Corporate Relocation Survey 2021


Supplemental Use Remains Higher

The use of fully reimbursed/cost-covered relocations has declined progressively and remains near its historical low. For the past nine years, firms estimate one in four relocations are lump-sum payment only (for the entire relocation). For the past eight years, roughly one in five were partially reimbursed; for 2020, this trends upward to one in four.

Even as companies continue their reliance on lump sums, they are using them not just to replace relocation benefits but as a flexible supplement for specific costs. Our survey continues to investigate which costs fall under lump sum payments, and to whom and for what types of relocations they are applied.

Among firms using lump sums, roughly 4 out of 10 apply them for the entire cost of relocation, essentially consistent with findings since measurement began. However, the percentage of companies using lump sums for travel expenses drops from half or more over the past five years to 38%, and those using them for household goods shipping/storage or temporary housing also falls from roughly half to around a third. After progressively increasing across these categories for most of the past decade, these are notable shifts. Those using lump sums for miscellaneous expenses trends lower as well. Of note is that firms using lump sums for rental assistance/transactions and real estate assistance/transactions remain at levels similar to the past six years and do not see declines.

  • Roughly a third or more firms use lump sums for each of the expense categories on this list, indicating there is still wide diversity in application of lump sums for relocation management.
  • Usage of lump sums has increased and remains elevated for the following categories:
    • Since 2015, around one-third of firms used lump sums for rental assistance/transactions, compared to 16%-21% from 2011-2014.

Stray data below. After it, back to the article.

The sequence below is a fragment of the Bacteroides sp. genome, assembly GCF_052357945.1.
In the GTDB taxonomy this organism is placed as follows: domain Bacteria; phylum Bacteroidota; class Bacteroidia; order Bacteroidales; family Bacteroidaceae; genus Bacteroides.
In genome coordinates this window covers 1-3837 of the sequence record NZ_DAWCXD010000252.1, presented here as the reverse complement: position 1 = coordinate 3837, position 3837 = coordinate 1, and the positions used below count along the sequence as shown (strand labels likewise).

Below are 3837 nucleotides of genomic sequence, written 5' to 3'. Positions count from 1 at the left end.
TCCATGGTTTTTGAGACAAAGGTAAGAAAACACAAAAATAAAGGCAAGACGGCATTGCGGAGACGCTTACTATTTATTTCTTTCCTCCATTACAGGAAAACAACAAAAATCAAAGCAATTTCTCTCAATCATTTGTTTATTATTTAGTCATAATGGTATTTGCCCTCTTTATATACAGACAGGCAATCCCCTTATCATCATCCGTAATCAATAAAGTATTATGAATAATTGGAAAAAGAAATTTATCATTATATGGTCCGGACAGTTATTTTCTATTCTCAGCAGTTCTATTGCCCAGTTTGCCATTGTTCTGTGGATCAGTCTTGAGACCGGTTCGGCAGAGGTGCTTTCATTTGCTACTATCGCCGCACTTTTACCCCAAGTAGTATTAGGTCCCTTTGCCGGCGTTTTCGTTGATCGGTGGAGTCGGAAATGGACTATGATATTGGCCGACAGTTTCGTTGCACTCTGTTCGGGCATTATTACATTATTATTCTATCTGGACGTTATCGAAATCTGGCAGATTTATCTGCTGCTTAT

• For the seventh year running, nearly twice as many firms used lump sums for real estate assistance/transactions (28% vs. 11%-15% for 2011-2014).
  • After rebounding from a low in 2015 (40%), firms applying lump sums to miscellaneous expense allowances has decreased to its lowest level historically (57% vs. 34%) in 2021.
  • In the past, far more differences existed among companies in how lump sums were applied. In recent years, frequencies of lump sum use are mostly similar across company size. Notable differences this year include: midsize and large firms are more likely to use them for temporary housing (43% & 40% vs. 26% of small firms), and midsize firms are much more likely to use them for rental assistance/transactions than large firms (38% vs. 24%).

As lump sum usage has grown, the survey has incorporated questions about monetary ranges for categories of reimbursement. Over the past eight years, most offerings are more frequent and generous than in 2013 and 2014, despite some being lower than 2015. The overall median ranges match the highest levels in eight years for every category except rental assistance/transactions, which is one tier lower. However, there remain differences in offerings by company size.

  • Small and midsize firms offered the same median amounts for rental assistance/transactions ($1,000-$2,499); large firms were slightly more generous.